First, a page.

Jeff Green | Sep 18, 2008
Sept 18/08 - Hoedown in Downtown Sydenham
Back toHomeFeature Article - September 18, 2008 Hoedown in Downtown SydenhamBy Julie Druker
That’s what Brian Abrams called it. And that’s exactly what it was. In Sydenham on Saturday afternoon 200+ fans of The Abrams Brothers lined up their camping chairs on William Street in front of Trousdale’s General Store and comfortably enjoyed the internationally acclaimed and one of the area’s most famous and well loved families of blue grass and gospel music players.
Street traffic was partially closed off and though it was said that certain businesses balked at that fact, the majority of the music goers seemed unmiffed and grateful for a chance to enjoy quality live music in the great outdoors.
This was the group’s second annual free concert in Sydenham and as lead singer and eldest brother John pointed out, “Part of our history is here in Sydenham. Our grandparents Wayne and Mary live here in Sydenham. We spent most of our summers here swimming and hanging out.”
Saturday’s audience lucked out in two ways: the rain held off, the sun came out and James Abrams’ broken nose was healed up enough to allow the show to go on (apparently their last two performances had to be cancelled due to his nose injury).
The five member group included Dad Brian Abrams on rhythm guitar; elder brother John, 18 (who just recently graduated from La Salle High School in Kingston) on lead guitar and vocals; younger brother James, 15 on fiddle and vocals; cousin Elijah, 18, on stand-up bass; plus the band’s newest member Nick from New York (whose last name escaped me) on Banjo.
The group played a number of tunes from their newly released third album “Brown on Blue”, a tribute to folk legends Bob Dylan and Arlo Guthrie. Recorded and produced by Chris Brown and John Abrams in New York, it is the third album the group has put out to date and its receiving a very enthusiastic reception.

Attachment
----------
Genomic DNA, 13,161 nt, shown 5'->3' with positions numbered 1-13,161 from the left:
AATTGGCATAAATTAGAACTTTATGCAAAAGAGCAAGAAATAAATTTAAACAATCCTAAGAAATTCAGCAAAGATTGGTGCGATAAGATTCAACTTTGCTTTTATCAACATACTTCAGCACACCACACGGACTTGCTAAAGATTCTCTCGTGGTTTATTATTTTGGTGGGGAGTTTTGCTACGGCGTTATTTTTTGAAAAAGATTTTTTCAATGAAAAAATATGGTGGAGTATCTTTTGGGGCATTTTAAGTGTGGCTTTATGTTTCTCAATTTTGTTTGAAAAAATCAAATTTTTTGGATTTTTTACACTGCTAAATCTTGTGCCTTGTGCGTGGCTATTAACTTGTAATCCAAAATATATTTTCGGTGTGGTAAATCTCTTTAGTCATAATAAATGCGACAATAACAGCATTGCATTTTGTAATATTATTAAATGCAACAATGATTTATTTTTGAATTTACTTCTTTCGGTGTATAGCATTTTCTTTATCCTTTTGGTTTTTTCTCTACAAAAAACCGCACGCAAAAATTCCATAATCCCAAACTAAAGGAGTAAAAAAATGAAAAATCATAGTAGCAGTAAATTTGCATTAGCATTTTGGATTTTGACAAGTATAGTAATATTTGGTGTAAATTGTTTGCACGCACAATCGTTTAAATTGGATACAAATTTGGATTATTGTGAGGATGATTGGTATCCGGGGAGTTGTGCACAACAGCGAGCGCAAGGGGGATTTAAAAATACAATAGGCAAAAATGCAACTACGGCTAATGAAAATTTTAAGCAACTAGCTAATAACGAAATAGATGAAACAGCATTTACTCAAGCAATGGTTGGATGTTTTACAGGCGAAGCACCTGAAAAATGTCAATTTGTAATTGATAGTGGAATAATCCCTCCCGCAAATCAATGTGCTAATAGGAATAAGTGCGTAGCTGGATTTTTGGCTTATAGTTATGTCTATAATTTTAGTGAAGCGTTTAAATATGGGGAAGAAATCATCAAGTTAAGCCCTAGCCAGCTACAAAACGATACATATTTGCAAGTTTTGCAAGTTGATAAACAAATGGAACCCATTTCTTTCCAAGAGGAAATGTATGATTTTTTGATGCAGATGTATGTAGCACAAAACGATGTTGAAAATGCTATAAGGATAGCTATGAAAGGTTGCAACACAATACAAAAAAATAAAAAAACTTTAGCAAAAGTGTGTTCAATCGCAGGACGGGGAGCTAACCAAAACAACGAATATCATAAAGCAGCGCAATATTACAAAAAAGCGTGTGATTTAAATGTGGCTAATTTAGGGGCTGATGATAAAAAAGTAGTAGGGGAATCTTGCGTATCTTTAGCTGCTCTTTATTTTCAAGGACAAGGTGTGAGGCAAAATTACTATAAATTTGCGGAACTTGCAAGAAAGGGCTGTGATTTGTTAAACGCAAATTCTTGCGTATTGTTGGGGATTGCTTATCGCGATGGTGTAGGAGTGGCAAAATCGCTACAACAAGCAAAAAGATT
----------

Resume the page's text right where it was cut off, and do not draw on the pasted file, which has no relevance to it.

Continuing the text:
The group included many old favourites in their Saturday show’s line up: Big Mon, Two Little Fishes and Five Loads of Bread, and “Romeo”, a brand new song written and performed by John, which originated from a school project and is based on a poem by John Dunne called “The Paradox of Love and Death”.
The group as usual sounded tight, with strong lead vocals, flawless instrumental solos and beautifully blended harmonies, often sung around one free standing microphone.
The band has come along way from their beginnings and they have proved that they are serious musicians that are here to stay. This past year the band has toured extensively across Canada, the U.S. and Israel where road manager Paul Babcock admits, “the group has a huge following”.
Back in 2005, the Abrams Brothers were the youngest Canadians to grace the stage of the Grand Ole Opry in Nashville. Their upcoming extensive touring schedule will take them next to Quebec for a night and then off to Nashville, Tennessee for a series of gigs there.
On the road, the band’s home consists of a large tour bus where there are 12 bunks,14 TVs, a kitchen, and a central lounge space where the group can sit around, relax and play.
The group’s success has always been closely tied to the roots music that has been around for four generations in their family.
During a break in the music on Saturday, lead singer John paid tribute to this important inspiration. “Thanks go to our family, our parents and grandparents who really got us into playing bluegrass and gospel music. It’s such a great tradition and we got into it at such a young age.”
This Sunday Sept. 21 the Abrams Brothers will be performing in Snow Road at the John Thompson Hall from 2 to 5 p.m.
For more info about The Abrams Brothers, their recordings, upcoming concerts and contact information, go to www.theabramsbrothers.com.
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